It is relative because we go through budgetary allocations and there are so many competing factors. There are the social services, education, health, roads and agriculture sectors. Nigeria is also involved in peace-keeping missions abroad. The amount of funding depends on what the Mission is focusing on, what programmes they are pursuing.
In this case, what is the major programme your Mission is currently pursuing?
We are initiating a School Twining programme. We are trying to pair schools in Nigeria with schools in Ireland, from primary to tertiary institutions. These schools will have direct contact with each other. The Mission is also using this School Twinning programme to expand our scope of diplomacy with Ireland. And it will cost us more money. So when the next budgetary allocation is being prepared we will use that to highlight that we are doing more work.
What really informed your decision to embark on this programme?
One, there is no language barrier. In Europe Ireland is the nearest English speaking destination to Nigeria, apart from the UK. Two, the educational system is not far apart. Three, the common law system is the same with Nigeria. All the fundamental issues in both countries are similar. Many schools in Nigeria were established by the Irish. In fact, just as America colonised the world with coca cola and blue jeans, Ireland colonised the world with Guinness. And Nigeria is possibly the strongest point of contact for Guinness. So we already have a platform between the two countries to understand each other. The UNDP’s Human Development Index 2009 ranks Ireland very high, fifth in the world. Ireland is very strong in both IT and education. Therefore, by twining schools in Ireland, Nigerian children and Nigerian educational system will benefit directly without a middleman.
How do you twin these schools?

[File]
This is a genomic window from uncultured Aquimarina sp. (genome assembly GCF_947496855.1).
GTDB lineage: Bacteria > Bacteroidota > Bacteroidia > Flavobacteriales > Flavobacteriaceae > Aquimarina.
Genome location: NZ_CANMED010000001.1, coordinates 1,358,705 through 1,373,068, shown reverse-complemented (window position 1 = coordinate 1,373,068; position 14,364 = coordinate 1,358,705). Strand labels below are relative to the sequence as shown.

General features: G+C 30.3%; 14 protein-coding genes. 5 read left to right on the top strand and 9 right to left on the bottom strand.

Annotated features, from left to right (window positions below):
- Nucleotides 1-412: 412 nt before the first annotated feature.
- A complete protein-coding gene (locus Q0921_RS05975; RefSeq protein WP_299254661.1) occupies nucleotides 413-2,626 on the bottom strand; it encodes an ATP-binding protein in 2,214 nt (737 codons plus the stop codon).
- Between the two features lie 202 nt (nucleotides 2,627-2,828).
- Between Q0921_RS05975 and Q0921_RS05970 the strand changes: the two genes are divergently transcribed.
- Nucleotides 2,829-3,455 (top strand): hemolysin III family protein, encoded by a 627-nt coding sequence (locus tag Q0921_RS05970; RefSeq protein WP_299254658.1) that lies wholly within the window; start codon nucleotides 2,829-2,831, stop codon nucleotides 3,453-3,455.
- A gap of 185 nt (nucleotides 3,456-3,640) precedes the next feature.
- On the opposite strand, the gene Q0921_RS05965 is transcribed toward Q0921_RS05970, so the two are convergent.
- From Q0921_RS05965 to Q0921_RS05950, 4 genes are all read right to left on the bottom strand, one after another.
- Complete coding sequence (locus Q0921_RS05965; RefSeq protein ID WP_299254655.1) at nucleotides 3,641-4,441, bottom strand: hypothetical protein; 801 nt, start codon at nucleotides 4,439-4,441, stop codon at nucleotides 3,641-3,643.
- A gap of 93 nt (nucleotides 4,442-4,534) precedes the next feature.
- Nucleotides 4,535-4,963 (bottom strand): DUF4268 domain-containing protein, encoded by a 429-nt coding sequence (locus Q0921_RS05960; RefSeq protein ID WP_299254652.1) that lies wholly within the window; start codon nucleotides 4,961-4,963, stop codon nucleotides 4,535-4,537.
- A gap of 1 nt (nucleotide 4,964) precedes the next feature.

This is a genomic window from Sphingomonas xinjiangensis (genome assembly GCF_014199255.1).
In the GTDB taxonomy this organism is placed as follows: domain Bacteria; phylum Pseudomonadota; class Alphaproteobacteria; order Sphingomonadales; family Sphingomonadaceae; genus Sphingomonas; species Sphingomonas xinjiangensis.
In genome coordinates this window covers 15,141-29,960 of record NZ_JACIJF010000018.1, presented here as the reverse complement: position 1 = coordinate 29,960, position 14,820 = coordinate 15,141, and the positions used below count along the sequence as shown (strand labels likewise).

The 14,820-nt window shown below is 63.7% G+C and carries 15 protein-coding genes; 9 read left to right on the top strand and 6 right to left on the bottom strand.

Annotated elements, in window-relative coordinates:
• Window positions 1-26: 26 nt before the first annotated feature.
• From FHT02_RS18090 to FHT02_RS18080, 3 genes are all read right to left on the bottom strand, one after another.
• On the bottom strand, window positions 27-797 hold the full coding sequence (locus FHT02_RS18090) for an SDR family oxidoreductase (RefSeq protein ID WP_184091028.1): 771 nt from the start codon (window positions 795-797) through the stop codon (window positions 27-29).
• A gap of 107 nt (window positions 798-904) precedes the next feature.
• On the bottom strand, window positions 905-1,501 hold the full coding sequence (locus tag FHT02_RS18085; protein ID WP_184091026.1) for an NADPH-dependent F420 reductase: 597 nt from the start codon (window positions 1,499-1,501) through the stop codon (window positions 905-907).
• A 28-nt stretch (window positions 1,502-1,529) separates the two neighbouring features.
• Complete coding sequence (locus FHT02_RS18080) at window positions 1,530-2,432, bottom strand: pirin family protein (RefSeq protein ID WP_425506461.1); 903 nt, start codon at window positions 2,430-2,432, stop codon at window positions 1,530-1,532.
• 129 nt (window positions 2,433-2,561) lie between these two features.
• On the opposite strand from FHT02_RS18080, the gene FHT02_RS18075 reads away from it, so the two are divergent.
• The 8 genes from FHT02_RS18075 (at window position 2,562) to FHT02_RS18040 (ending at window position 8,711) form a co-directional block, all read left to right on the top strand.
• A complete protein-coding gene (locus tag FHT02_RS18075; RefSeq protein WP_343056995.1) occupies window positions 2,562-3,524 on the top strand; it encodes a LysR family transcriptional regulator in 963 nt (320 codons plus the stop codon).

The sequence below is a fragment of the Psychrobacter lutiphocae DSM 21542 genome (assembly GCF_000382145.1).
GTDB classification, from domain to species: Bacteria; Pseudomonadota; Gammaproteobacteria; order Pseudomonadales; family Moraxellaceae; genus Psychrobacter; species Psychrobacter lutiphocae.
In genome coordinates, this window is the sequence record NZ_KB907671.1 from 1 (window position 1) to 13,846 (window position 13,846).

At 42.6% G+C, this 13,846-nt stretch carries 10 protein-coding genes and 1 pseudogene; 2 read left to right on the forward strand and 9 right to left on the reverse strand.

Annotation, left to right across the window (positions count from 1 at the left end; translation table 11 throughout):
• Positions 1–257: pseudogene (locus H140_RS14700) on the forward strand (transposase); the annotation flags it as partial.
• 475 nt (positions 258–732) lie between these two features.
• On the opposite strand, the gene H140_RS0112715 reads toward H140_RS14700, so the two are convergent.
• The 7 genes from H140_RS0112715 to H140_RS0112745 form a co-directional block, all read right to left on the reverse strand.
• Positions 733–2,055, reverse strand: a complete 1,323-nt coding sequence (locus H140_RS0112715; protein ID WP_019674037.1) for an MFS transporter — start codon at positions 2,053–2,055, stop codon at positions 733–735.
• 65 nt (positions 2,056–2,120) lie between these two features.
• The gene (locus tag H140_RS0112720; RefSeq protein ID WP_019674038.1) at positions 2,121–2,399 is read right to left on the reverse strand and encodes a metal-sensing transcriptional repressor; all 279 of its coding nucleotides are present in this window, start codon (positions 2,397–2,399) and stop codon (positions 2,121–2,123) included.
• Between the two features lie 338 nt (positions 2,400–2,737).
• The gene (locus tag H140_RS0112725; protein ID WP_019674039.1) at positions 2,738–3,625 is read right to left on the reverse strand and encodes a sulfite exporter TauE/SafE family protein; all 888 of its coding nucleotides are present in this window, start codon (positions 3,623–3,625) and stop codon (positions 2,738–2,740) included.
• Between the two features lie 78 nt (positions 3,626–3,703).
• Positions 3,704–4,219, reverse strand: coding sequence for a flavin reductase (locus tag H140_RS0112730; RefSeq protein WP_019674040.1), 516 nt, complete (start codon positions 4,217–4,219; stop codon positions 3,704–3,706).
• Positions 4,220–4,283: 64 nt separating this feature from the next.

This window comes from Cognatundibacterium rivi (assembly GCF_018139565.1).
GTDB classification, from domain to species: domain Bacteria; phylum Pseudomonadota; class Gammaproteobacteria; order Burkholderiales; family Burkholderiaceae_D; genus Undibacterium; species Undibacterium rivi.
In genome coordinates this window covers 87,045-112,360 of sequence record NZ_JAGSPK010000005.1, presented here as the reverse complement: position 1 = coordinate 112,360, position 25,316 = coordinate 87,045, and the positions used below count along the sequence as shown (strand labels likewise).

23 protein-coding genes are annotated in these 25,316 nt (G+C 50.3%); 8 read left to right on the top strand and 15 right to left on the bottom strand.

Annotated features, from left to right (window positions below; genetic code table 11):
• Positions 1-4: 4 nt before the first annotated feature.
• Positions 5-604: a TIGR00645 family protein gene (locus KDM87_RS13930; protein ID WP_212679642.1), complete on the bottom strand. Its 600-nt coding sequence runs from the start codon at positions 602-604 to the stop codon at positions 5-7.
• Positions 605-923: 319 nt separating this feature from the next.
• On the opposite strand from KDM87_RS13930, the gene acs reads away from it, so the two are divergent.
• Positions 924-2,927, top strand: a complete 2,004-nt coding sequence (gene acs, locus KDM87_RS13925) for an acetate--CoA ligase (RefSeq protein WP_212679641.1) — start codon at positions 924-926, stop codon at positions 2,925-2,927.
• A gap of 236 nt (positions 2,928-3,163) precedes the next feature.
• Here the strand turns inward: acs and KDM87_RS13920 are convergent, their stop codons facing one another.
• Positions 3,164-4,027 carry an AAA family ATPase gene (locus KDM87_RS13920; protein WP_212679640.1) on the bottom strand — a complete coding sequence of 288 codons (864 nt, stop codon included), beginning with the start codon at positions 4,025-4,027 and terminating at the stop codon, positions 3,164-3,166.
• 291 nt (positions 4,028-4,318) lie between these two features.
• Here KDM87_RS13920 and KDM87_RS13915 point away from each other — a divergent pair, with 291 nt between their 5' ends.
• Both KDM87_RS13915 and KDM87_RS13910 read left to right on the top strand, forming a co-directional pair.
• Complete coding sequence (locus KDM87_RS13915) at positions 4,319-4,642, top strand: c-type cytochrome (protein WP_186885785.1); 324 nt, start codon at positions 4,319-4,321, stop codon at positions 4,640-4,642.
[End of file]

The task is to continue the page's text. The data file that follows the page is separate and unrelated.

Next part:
We have listed one hundred schools in Ireland from the three levels of education: primary, secondary and tertiary. We are exploring to find out which institutions in Ireland are favourably disposed to this programme. We will then list schools in every state of Nigeria. We have thirty six states and Abuja. We will choose two schools from each state and the capital territory, which is a total of seventy four schools. We will then pick schools randomly based on recommendations. The schools in Ireland and Nigeria must have something to offer each other, even if it is Arts and Craft, in the case of a Nigerian school.
By twining schools, does it require students in Nigerian schools coming to Ireland to study, like a fellowship programme?
Don’t forget that there is virtual learning. You can use technology for a class in Nigeria and a class in Ireland to study together. However, what we are trying to do is to twin these schools and allow them to work out their own programmes, according to what is available to them and what is possible.
You said earlier that such programmes require higher budgetary allocations to the Mission from the federal government. Does the Mission have to fund these programmes for both schools?
The role of the Mission is to pair the schools and allow them to work out funding and other arrangements. But we expect that funding will come from the private sector, donors and other sources directly to these schools.
This school twining programme is a paradigm shift from the economic diplomacy that you have vigorously pursued since you assume office. Actually, in March 2009 the Mission organised a seven-day fact-finding economic mission to Nigeria for some Irish Business men and not too long ago the Mission organised an International Gateway Economic Partnership Summit (IGEPS) in Dublin.